Knight started the Old Boys Association at the club. You will find him sideline on Saturdays during the winter, and then at the bar enjoying the rugby fellowship.
O’Connell has fulfilled most roles over 50 years at the club. His son has played and now he himself is club manager. He is acutely aware that Manurewa is still seen as the team to beat, and the close rivalries with clubs such as Papakura and Ardmore, though not as passionate as once upon a time, are still the bedrock upon which the Rewa club spirit is forged.
The northernmost club in the Counties union, Manurewa is still widely respected, though is viewed more as the city boys when compared with the likes of rural Bombay or Patumahoe or Onewhero.
Manurewa has been seen as a side that likes to throw the ball around, and Knight believes that style evolved with Counties in the 1970s under the coaching of Barry Bracewell and Hiwi Tauroa.
There is plenty to enthuse about from this large club, and one of the few with a Latin motto adorning the clubhouse wall on an evocative painting: ‘Per ardua ad astra.’ Through adversity to the stars. Manurewa is again reaching for the stars.

GREATEST MOMENT
Where do you start?
There are 26 premier titles since Counties came into being in 1955, plus several in the old sub-union days from 1921; there are six All Blacks to toast and many, many Counties reps, several of whom have gone on to coach the club and the union with notable success. Bert Knight looks back to 1978 for his moment: “It was a big thing moving into this clubhouse. We loved that place – the so-called ‘Old Black Shed’ at Jellicoe Park – but it was falling apart.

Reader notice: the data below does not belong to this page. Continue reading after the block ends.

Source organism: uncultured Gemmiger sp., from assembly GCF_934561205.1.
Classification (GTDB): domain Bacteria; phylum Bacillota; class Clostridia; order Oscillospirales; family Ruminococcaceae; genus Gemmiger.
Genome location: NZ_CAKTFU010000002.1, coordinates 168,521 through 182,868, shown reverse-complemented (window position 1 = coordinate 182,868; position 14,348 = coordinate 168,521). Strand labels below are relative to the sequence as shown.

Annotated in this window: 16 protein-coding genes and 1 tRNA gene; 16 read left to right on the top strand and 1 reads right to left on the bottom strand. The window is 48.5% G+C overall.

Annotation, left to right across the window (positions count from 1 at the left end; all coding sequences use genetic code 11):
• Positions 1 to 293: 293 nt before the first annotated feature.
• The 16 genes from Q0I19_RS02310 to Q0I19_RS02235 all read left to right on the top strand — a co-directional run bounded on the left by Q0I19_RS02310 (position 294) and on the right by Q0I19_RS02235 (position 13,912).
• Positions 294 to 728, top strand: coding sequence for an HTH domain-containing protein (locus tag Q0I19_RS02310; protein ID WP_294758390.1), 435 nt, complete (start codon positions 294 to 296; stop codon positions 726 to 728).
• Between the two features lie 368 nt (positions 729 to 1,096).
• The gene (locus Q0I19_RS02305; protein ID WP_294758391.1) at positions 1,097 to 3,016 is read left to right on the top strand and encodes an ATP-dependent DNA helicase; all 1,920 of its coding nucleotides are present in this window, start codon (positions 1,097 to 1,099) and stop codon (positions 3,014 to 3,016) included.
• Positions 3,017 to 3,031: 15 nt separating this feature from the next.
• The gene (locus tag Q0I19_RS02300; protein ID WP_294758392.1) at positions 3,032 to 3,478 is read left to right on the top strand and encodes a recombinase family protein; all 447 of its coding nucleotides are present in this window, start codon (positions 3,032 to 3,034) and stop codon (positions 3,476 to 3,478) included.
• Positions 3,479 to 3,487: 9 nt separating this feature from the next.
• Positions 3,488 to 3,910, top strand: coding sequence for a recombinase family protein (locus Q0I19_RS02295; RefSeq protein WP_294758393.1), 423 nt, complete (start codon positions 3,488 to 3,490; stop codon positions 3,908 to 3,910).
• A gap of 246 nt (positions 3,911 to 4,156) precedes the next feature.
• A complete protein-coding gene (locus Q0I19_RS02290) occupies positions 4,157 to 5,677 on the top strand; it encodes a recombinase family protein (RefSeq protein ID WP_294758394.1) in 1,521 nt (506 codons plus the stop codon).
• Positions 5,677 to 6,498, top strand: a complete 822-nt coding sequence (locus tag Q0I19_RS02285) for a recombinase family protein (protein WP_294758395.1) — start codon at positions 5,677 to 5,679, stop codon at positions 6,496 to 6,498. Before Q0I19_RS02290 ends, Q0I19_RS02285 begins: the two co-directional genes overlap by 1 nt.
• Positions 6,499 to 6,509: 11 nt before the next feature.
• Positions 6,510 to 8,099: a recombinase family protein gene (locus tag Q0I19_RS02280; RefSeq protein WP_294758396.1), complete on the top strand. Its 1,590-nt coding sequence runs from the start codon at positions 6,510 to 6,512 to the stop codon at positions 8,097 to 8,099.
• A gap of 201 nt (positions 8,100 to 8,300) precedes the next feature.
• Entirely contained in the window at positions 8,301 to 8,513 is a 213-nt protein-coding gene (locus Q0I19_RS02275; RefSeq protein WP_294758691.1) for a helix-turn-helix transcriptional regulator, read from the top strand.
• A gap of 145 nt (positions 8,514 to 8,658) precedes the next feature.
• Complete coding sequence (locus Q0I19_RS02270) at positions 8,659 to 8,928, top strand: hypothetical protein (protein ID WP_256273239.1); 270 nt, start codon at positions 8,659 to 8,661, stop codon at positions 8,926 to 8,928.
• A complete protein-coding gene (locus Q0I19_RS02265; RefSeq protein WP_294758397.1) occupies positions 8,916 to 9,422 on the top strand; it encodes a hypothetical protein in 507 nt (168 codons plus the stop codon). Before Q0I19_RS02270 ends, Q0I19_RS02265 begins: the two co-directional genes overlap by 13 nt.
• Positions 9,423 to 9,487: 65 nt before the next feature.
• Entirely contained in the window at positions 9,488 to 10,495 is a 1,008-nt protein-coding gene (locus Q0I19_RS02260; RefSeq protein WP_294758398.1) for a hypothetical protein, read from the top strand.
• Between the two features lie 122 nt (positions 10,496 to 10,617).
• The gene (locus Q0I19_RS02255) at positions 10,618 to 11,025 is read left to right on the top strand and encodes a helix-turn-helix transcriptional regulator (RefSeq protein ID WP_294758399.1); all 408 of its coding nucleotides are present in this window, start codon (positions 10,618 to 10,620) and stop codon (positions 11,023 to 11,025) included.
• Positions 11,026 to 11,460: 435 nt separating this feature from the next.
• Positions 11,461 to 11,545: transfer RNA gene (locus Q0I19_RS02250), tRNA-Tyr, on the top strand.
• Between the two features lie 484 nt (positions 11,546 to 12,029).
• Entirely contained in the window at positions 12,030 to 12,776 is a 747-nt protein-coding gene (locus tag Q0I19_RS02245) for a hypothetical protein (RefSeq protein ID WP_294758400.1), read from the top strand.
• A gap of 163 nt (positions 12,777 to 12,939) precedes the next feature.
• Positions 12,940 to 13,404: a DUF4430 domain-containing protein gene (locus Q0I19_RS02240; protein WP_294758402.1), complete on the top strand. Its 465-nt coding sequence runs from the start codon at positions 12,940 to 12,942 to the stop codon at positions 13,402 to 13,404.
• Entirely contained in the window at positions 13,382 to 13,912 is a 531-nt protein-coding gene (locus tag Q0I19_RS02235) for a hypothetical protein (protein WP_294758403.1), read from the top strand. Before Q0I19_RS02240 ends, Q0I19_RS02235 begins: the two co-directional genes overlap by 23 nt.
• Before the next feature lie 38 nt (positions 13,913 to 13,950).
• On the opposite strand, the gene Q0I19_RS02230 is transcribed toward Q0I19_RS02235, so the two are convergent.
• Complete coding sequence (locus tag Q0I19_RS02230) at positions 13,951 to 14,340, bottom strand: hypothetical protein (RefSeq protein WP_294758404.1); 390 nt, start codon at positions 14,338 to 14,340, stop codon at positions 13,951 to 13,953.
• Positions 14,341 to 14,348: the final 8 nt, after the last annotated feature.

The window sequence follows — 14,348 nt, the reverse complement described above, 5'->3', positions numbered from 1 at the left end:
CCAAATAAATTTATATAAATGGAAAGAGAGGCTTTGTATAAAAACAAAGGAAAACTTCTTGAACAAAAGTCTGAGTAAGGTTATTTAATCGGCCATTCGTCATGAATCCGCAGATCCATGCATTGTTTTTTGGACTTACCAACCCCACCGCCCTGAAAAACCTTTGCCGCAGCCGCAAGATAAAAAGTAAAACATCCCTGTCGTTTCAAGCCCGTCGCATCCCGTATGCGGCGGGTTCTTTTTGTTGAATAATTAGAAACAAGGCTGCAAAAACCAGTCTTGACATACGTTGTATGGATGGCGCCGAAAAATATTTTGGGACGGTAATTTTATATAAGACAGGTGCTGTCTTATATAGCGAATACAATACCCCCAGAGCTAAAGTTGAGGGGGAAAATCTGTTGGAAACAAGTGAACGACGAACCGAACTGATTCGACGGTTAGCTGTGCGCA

“Also, the advent of Bruce McLeod making the All Blacks was a personal thrill. That’s a selfish emotion on my part.”
McLeod was a local lad who made good. There have been a few of these at Manurewa.

CLUB LEGEND
PAT WALSH
The former threequarter is actually an All Black out of four Counties clubs, but he is recalled fondly as a Rewa man, a man who, galvanised by an enormous amount of contacts in the rugby world, was able to get things done for the club. Need a guest speaker for the club dinner? Walshy would tee someone up.
Life member Bert Knight recalls Walsh’s organisational skills: “An ideas man is the best way to sum him up. He seemed to know everyone in New Zealand. It helps your club function. We all thought highly of him.”
This Saturday (March 27) will be the third annual Pat Walsh at the club. This includes a junior muster day, a Golden Oldies game, and then the premiers play Waiuku, also a Walsh club. The Walsh family will be out in force, and there is a striking trophy up for grabs.
Last year the Toyota Grassroots Rugby cameras were along. Walsh is no longer with us, but as long as there is a rugby club in Manurewa, his name will endure.
ALL BLACKS (6)


Pat Walsh 1963
Bruce McLeod 1964-70
Michael Knight 1968
Nicky Allen 1980
Mark Cooksley 1992-93
Lelia Masaga 2009